Officials Warn of “Flash Freeze” Threat as Arctic Air Grips Slushy Tri-state

Parts of the tri-state saw as much as a foot of heavy, wet snow Monday while others saw a slushy wintry mix, setting up conditions for what Storm Team 4 calls a "flash freeze" that is expected to make driving and walking hazardous through the evening commute.

The weather heavily snarled the commute home for mass transit riders, including those on the no. 7 subway line and people taking rails like Metro-North and Long Island Rail Road. 

Temperatures Monday morning climbed above the freezing mark, causing snow and sleet to give way to rain and freezing rain across the area. More than 7 inches of snow fell in the Queens' Bayside before the changeover, according to the National Weather Service, while parts of northern New Jersey recorded 10.5 inches of accumulation. Sullivan County in New York saw a foot of snow.

Gusty snow showers lingered in the Hudson Valley through the late afternoon while areas to the south dried out. A burst of arctic air began moving in at the start of the evening commute, creating the potential for a flash freeze, which is when temperatures plummet by as much as 15 degrees in a matter of hours and slush -- much like the muck lining streets and sidewalks across the five boroughs Monday morning -- turns to rock hard ice, Storm Team 4 says.

Mayor de Blasio urged commuters to avoid the roads completely Monday if possible.

"What we have to do as New Yorkers is do the right thing, do the smart thing and prepare," he said.

The ice-coated snow was expected to be the biggest problem for residents, said de Blasio, who also warned that people should stay out of city parks because of the possibility of falling tree limbs.

On Long Island, a roof collapsed over the Inter-County Bakery in Deer Park in Suffolk County, which is still digging out from last week's blizzard. The weight of the accumulated ice and snow appears have caused the collapse, fire officials said. No one was hurt.

Suffolk County Executive Steve Bellone had reduced speed limits on county roads ahead of the evening commute.

Earlier in the day, five No. 7 trains were stranded between stations, one of them with no heat, for hours after an electrified third rail lost power and then froze. Service was suspended along all or parts of the line for more than six hours, forcing commuters out into the slush to seek other ways of getting to and from work.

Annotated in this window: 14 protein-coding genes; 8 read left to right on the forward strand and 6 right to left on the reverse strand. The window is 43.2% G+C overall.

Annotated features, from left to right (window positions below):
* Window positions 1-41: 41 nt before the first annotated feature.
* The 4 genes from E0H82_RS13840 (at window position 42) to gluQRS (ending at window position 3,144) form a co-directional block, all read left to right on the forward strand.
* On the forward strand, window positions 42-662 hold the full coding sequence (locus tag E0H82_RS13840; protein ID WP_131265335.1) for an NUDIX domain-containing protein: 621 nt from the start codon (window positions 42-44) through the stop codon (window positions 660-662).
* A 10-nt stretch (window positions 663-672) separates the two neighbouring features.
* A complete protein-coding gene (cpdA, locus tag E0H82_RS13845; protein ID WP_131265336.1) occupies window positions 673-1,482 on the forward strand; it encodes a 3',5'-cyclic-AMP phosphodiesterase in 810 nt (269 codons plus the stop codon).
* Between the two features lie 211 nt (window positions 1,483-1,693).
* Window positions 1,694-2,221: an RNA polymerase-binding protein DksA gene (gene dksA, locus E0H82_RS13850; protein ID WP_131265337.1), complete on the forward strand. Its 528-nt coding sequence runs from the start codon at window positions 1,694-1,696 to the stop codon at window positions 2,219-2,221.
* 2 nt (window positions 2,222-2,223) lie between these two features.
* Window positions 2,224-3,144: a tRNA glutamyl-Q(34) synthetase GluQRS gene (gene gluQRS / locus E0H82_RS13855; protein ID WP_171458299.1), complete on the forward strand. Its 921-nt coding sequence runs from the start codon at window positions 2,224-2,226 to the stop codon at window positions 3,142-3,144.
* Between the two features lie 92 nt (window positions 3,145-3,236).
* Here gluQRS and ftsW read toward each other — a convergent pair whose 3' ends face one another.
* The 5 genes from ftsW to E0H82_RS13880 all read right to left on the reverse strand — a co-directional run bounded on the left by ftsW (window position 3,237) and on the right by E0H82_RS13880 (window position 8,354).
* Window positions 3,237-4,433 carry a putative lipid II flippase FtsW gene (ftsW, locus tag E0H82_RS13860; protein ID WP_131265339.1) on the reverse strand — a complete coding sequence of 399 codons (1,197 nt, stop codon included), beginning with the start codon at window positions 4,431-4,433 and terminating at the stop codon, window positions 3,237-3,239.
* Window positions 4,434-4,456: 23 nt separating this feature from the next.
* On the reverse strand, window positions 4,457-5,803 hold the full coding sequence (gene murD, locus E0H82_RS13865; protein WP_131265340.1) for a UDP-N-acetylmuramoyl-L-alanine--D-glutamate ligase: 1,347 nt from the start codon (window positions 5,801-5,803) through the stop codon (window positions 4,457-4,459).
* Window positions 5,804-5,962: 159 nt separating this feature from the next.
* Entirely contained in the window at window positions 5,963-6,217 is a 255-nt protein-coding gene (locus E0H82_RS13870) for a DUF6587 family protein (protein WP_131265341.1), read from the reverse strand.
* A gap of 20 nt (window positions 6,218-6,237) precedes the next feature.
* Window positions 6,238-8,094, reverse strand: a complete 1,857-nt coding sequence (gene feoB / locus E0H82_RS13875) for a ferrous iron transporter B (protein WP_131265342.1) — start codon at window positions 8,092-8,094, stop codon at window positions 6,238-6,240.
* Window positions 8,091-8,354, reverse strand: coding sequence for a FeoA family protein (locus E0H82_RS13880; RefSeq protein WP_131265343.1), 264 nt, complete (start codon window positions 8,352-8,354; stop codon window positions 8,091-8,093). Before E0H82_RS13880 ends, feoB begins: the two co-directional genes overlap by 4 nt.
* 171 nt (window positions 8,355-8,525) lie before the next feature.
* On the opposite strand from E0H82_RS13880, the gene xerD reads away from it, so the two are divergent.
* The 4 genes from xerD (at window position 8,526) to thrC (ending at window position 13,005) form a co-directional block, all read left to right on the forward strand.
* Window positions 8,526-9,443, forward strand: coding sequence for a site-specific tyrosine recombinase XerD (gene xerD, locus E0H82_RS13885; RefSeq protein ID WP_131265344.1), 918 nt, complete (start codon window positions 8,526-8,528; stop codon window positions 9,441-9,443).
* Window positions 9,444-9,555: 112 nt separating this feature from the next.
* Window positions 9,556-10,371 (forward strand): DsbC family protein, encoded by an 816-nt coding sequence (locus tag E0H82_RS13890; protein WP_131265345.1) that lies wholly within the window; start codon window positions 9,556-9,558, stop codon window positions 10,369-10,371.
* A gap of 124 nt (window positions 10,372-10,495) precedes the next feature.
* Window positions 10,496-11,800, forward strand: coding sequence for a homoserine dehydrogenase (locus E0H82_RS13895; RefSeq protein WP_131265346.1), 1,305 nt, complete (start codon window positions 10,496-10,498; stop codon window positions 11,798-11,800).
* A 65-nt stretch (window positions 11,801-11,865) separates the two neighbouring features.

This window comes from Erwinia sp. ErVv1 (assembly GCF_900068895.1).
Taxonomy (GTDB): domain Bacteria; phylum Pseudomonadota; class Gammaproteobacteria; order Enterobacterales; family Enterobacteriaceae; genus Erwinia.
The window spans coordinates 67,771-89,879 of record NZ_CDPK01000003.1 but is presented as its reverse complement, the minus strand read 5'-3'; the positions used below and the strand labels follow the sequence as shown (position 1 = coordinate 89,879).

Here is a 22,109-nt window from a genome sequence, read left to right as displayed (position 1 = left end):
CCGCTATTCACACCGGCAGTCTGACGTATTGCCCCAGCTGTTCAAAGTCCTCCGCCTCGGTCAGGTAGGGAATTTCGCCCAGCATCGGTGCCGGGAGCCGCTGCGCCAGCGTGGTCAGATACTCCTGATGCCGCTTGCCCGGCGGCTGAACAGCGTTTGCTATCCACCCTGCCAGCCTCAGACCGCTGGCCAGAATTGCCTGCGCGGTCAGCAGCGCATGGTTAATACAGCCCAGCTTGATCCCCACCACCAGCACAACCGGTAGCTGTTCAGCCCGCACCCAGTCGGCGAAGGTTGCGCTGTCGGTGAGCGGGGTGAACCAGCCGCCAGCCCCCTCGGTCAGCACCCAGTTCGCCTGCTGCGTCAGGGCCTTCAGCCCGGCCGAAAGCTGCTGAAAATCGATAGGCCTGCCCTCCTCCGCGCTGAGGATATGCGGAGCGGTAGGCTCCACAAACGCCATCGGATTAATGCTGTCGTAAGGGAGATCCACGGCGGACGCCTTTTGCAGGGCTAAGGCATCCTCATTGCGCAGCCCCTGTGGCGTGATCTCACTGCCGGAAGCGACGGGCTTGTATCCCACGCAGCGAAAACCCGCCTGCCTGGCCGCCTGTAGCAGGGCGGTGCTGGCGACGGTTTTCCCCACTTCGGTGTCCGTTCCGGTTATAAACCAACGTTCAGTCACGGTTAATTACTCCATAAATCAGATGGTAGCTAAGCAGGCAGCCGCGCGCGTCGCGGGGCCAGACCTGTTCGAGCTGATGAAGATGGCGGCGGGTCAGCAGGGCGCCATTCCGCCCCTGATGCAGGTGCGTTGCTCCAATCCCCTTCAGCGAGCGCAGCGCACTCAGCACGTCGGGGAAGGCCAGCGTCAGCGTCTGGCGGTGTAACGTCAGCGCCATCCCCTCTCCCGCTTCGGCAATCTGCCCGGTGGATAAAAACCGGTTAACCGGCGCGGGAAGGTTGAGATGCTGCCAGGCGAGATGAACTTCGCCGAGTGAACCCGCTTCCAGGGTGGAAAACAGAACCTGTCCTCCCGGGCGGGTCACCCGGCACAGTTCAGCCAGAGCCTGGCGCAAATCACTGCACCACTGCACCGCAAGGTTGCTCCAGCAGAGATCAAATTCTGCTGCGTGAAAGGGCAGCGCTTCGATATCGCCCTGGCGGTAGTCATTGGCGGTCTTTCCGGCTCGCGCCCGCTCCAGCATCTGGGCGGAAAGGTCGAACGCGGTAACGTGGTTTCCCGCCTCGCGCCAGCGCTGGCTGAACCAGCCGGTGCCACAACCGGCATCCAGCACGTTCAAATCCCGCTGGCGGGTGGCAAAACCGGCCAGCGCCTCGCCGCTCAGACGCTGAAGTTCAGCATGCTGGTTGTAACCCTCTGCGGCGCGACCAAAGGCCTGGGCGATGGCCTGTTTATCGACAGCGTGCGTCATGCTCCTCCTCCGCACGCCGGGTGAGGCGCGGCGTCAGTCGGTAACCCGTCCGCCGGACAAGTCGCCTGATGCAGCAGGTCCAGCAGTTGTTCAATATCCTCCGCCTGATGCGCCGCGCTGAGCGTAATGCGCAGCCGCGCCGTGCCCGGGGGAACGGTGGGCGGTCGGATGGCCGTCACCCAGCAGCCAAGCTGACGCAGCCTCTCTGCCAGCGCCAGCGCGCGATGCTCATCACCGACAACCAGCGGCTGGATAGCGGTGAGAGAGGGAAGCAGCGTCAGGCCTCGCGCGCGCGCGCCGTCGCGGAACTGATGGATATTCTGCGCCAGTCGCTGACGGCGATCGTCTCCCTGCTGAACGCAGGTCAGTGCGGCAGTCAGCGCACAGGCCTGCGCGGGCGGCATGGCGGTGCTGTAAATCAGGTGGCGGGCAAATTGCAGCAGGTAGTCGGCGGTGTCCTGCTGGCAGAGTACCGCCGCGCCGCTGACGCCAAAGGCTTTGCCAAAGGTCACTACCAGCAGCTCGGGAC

In Westchester County's Rye, police said two people were killed in a multi-vehicle accident on I-95 in the early afternoon, as freezing rain -- and some intermittent snow -- fell on the area. Authorities said two vehicles had been involved in an accident and while police were investigating that crash, another vehicle lost control on the roadway and smashed into the two cars involved in the first crash, killing two people. Investigations into both crashes are ongoing.

The messy weather was also affecting flights in and out of the city. Hundreds of flights were canceled Monday morning at the region's three airports.

In New York City, alternate side parking was canceled Monday and Tuesday, as was garbage pickup. Recycling will be picked up Monday night, however.

Brutal cold sets in across the region Monday night, along with dangerous wind chills of up to 15 degrees below zero. Rock salt is only an effective de-icing measure when temperatures are at least 22 degrees, so the arctic air could significantly complicate clean-up efforts.

City officials say that 2,400 pieces of equipment will be used to prevent icing on the streets and roadways Monday night. Smaller pieces of equipment will also be used to prevent icing in crosswalks and at bus stops.

Tuesday's skies are expected to clear but temperatures won't reach the 30s. The frigid conditions come a week after the region withstood tough weather -- and even tougher predictions.

The city and surrounding parts of the tri-state region were virtually shut down after last Monday's storm, with officials in New Jersey, New York and Connecticut closing schools, roads, mass transit and public spaces while declaring states of emergency.

New York City was spared the worst of the storm, getting less than a foot of snow despite forecasts for much greater accumulation. Long Island was hit much harder, with parts of Suffolk County seeing nearly 30 inches of snow. 

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